According to the CDC, youth violence should not be classified primarily as a problem requiring the attention of only the law enforcement or school management systems. Instead, youth violence is a public health issue which requires public health professionals and community leaders to play an active role in the process of making safer communities (CDC, 2014). The Cure Violence Model is one that exemplifies these values by offering an alternative approach to dealing with violence. In a review performed by the Johns Hopkins Bloomberg School of Public Health, the Cure Violence Model has been shown to significantly reduced violence and the casualties of gun violence (Webster & Johns Hopkins Bloomberg School of Public Health, 2012). The Cure Violence Model has been adopted for use by various inner city communities nationwide because of its success. An example is “Save Our Streets” which has multiple sites in different New York City neighborhoods like Crown Heights, South Bronx and Bedford Stuyvesant. Recently, Save Our Streets South Bronx had 380 “shooting free” days in their catchment area that spans 12 city blocks in the Borough of the Bronx (News 12, 2016). In order to ensure the success of the Cure Violence Model, different communities have to tailor the programs to their specific needs. For example, the credibility of the Outreach Workers and Violence Interrupters is of absolute importance in order for the program to be successful. Therefore, the workers hired must be well known in the local communities, especially by different gangs and organizations. The source of their credibility is the fact that they had once been gang members, or had been incarcerated in the past. This is a crucial prerequisite for the success of the program because it facilitates the trust and mentorship between the youth and the workers.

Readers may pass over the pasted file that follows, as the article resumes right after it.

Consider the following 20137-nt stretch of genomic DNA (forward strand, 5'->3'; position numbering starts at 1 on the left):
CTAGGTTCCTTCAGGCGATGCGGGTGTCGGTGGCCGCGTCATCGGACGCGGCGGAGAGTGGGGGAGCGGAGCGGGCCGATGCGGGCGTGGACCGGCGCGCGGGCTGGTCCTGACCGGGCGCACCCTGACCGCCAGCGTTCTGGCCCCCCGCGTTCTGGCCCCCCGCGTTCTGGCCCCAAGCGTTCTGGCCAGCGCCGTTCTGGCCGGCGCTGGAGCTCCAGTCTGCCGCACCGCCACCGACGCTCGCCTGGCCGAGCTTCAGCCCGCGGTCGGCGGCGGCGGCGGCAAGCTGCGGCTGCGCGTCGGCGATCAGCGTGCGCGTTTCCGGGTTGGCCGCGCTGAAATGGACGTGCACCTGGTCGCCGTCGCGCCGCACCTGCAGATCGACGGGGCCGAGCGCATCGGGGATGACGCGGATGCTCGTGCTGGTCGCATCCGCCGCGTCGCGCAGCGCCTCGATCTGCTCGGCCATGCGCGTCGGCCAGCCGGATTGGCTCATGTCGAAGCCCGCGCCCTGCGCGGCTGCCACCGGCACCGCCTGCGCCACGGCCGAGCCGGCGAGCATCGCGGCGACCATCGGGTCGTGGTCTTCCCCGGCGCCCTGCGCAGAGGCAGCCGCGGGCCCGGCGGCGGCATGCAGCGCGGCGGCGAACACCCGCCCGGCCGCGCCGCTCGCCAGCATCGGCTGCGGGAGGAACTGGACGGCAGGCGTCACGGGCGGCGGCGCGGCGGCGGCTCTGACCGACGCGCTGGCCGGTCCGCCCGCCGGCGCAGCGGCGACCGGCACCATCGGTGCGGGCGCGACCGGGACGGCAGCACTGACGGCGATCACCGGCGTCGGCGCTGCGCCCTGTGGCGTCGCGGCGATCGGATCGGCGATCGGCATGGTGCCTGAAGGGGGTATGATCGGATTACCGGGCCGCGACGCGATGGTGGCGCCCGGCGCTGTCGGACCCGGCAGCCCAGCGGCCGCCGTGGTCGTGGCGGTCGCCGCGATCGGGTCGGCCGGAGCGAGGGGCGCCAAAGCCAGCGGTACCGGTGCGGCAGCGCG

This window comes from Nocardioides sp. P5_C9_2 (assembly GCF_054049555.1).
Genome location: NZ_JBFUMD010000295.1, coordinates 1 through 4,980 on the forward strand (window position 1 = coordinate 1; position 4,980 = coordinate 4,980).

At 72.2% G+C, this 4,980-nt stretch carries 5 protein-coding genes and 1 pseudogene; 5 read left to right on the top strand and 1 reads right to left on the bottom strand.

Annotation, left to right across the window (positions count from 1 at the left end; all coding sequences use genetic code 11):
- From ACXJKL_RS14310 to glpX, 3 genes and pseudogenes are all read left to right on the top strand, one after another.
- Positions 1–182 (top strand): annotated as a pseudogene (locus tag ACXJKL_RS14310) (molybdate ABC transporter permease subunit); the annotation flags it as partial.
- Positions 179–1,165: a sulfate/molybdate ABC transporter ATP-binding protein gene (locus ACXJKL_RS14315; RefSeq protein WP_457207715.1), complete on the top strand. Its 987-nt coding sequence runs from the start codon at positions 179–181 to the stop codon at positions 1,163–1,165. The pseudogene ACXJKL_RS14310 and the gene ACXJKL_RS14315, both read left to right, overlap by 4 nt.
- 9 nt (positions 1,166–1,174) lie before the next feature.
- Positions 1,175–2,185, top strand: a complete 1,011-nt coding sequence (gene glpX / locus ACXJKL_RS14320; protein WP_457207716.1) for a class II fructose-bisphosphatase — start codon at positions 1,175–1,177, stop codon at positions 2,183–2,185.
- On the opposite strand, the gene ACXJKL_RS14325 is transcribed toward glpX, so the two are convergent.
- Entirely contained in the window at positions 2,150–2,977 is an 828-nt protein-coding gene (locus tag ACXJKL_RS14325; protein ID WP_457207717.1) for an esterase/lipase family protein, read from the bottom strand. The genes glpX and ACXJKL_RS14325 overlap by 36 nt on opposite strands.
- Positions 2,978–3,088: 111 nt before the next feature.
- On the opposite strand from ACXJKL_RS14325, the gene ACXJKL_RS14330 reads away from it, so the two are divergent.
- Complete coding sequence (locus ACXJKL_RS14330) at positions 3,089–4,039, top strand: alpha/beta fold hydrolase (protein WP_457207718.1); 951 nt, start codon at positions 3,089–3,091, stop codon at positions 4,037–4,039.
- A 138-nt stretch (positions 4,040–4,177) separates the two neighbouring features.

The Red Hook Youth Court is a similar program that has been enacted for redefining the norm in communities while providing mentorship opportunities to youth in the Red Hook community. The Red Hook Youth Court is a program implemented by the Center for Court Innovation (CCI) in New York. CCI is a partnership between the New York State Unified Court System and the Fund for the City of New York. Their purpose is to “help create a more effective and humane justice system by designing and implementing operating programs, performing original research, and providing reformers around the world with the tools they need to launch new strategies” (Center for Court Innovation, 2016). The Red Hook Youth Court is “designed to instill in both members and respondents a positive perception of the criminal justice system, a sense of commitment to their neighborhoods and an improved sense of self-confidence and ability to achieve their goal” (Calabrese, 2016). It is a program for youth ages ten to eighteen years old who have been referred by local schools or the police department, for offences ranging from truancy to vandalism. The core of the program is that, “young people appear before a judge and jury of their peers – other neighborhood teens – who determine fair and appropriate responses” (Center for Court Innovation, 2016). Also, “unlike in a traditional court, the purpose of the jury’s questioning is not just to learn more about the offense, but to understand better what led to the incident, how the respondent feels about his/her experience, and to prompt the respondent to reflect on his/her behavior” (Center for Court Innovation, 2016). The program uses positive peer pressure as a method for managing youth violence in the community. The Youth Court has become and integral part of the Red Hook community because of its unique approach to youth violence. It provides many opportunities by training the youth to become more familiar with the judicial system. The court also offers alternative forms of punishment such as community service, anger management classes and other resources to troubled youth. The program is overseen by Judge Alex Calabrese who presides over the Red Hook Justice Center.